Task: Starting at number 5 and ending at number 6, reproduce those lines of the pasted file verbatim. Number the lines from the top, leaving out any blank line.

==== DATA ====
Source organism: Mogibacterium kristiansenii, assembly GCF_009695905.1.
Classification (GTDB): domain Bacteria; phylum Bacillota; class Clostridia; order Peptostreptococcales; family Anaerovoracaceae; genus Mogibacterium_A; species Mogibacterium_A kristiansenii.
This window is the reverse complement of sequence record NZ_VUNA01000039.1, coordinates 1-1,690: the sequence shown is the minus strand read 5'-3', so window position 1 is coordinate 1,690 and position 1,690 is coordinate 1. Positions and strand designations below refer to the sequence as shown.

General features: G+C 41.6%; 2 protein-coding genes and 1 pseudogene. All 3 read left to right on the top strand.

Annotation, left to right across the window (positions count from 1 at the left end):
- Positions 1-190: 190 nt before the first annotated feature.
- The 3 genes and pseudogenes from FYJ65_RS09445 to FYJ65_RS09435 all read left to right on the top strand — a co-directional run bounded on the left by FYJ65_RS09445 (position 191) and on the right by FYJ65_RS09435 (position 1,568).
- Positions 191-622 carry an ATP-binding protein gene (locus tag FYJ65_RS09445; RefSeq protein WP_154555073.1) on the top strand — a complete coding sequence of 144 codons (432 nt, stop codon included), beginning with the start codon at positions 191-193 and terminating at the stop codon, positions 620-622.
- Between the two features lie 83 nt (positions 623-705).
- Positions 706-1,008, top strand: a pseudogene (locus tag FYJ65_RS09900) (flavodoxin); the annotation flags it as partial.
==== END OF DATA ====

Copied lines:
Annotation, left to right across the window (positions count from 1 at the left end):
- Positions 1-190: 190 nt before the first annotated feature.